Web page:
“You could call him an ethnographer; you could call him an ethnomusicologist or an anthropologist,” Mr. Hackford said. “He was interested in certain cultures that Americans are unaware of. He shot what he wanted, captured it beautifully, and those subjects are now gone. The homogenization of American culture has obliterated it.”

    Scott Walker – 30 Century Man

    June 30th, 2012
  • Scott Walker 30 Century Man (Now full film on youtube)

    Scott Walker: 30 Century Man is a 2006 documentary film about Scott Walker. The film gets its title from the Scott 3 song “30 Century Man”. It is directed and co-produced by Stephen Kijak, with Grant Gee serving as director of photography. It charts Walker’s career in music, with a focus on his songwriting, and features exclusive footage of recording sessions for his most recent album

    Stongest Man

    Scott Walker is the recluse’s recluse – a singer and writer who went from teenage heartthrob with incredible hair to tortured soul in the space of four eponymous albums between 1967 to 1969. In the 43 intervening years he has released only four more “proper” solo albums, each more eremitic than the last (plus others of standards and country ballads he would rather expunge from history).

    Scott Walker Interview (guardian)

    His hero was the Flemish chansonnier Jacques Brel, whose music he had been turned on to by a German Bunny Girl he had picked up at a party in the Playboy Club on Park Lane. ‘I don’t listen to Brel that much now,’ he says, ‘but in those days, hearing him sing was like a hurricane blowing through the room.’

  • Pola X is the soundtrack album to Léos Carax’s film of the same name composed, and produced by the American solo artist Scott Walker. The soundtrack also includes contributions from Smog, Sonic Youth, Fairuz, Nguyên Lê, and M. Luobin Wang. It was released on 17 May 1999. It was Walker’s first full soundtrack.

    Two stars from Pola X have departed early.

    Yekaterina Golubeva (9 October 1966 – 14 August 2011)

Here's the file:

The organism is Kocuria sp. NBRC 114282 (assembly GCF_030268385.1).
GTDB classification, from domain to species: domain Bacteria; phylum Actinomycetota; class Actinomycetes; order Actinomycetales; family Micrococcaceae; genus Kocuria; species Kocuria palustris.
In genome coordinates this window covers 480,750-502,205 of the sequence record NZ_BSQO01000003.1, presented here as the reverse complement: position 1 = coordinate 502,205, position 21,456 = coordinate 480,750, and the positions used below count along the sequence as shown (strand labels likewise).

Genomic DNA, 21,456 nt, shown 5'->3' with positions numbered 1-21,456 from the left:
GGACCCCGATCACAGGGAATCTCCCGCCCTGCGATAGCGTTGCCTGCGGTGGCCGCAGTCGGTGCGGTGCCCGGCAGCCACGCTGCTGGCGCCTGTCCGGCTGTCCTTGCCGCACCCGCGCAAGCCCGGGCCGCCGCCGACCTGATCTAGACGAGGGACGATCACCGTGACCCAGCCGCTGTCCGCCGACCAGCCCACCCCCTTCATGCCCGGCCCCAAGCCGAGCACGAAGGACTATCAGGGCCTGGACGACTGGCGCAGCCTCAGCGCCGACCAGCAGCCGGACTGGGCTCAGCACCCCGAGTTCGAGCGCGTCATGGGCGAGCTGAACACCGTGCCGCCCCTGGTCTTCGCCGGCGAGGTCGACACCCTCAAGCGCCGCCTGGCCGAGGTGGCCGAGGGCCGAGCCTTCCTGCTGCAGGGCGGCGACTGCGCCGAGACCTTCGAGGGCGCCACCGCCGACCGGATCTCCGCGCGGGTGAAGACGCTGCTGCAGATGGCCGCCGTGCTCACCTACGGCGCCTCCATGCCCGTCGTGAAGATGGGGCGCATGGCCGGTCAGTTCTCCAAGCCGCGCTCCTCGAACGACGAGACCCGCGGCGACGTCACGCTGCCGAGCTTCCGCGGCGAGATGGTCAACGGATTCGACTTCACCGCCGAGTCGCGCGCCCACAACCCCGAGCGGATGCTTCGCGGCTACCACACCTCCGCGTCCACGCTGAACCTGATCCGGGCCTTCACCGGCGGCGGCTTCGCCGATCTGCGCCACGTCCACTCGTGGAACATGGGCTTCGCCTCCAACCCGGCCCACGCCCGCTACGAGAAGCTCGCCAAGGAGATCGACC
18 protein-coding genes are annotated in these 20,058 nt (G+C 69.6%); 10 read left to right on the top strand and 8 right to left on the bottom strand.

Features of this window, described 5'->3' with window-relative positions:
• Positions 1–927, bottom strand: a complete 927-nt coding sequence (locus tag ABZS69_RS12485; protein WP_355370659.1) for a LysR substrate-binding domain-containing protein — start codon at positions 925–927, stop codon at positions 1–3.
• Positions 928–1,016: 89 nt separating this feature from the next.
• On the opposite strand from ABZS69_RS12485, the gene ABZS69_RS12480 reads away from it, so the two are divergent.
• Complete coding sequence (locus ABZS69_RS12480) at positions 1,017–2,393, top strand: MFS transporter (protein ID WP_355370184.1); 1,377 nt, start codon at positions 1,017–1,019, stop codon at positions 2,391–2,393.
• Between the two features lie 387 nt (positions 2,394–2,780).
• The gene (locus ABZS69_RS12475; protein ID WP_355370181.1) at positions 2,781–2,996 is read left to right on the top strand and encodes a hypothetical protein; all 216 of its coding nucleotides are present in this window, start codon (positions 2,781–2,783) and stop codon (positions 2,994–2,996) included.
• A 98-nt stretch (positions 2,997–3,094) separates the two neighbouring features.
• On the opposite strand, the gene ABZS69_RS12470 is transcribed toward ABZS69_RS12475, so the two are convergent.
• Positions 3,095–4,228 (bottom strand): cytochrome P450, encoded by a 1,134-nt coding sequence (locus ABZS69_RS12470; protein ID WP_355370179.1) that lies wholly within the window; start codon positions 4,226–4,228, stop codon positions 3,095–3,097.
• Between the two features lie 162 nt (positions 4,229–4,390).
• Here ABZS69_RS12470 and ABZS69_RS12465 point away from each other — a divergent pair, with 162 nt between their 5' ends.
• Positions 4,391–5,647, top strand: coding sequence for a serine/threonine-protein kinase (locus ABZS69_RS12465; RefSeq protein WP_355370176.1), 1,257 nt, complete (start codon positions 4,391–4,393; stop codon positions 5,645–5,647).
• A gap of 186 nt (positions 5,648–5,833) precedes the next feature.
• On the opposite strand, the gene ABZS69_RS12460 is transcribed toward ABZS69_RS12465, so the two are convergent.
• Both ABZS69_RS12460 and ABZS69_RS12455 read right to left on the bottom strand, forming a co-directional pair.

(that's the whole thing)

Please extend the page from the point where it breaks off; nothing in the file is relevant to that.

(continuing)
(29 Palms, Pola X, I Can’t Sleep – Claire Denis )

    Guillaume Depardieu(7 April 1971 – 13 October 2008)
    Previous post on Guillaume Depardieu (Tous Les Matin du Monde + Duchess of Langlois)

    Astra Taylor’s Examined Life

    November 5th, 2010

    This is my introduction to Avital Ronell – very stylish and sharp.

    I have seen Zizek talking about Ecology in front of massive garbage many times here and there but failed to see that
    this was from a very interesting and entertaining film by Astra Taylor.

    Peter Singer’s thoughts on the ethics of consumption are amplified against the backdrop of Fifth Avenue’s posh boutiques. Slavoj Zizek questions current beliefs about the environment while sifting through a garbage dump. Michael Hardt ponders the nature of revolution while surrounded by symbols of wealth and leisure. Judith Butler and a friend stroll through San Francisco’s Mission District questioning our culture’s fixation on individualism. And while driving through Manhattan, Cornel West—perhaps America’s best-known public intellectual—compares philosophy to jazz and blues, reminding us how intense and invigorating a life of the mind can be.
    Featuring Cornel West, Avital Ronell, Peter Singer, Kwame Anthony Appiah, Martha Nussbaum, Michael Hardt, Slavoj Zizek, Judith Butler and Sunaura Taylor. (via)

    Sunaura Taylor (Astra’s sister) and Judith Butler on the street of San Francisco.

    Filmmaker – director’s interview

    Going against the norm of “serious” documentaries tending to be depressing, Taylor here creates a film of substance that is nevertheless light on its feet. Neither the walking philosophers nor their conversations stop for a moment during Examined Life, so the result is physically and mentally energetic piece of filmmaking. And as the ideas in Taylor’s film are engaging and thought-provoking without being overly complex, we are left invigorated rather than bamboozled.

  • One of Taylor’s inspirations comes from Rousseau’s Reveries of a Solitary Walker – Scott McLemee

  • <> <> Examined_Life_02-734770 Astra Taylor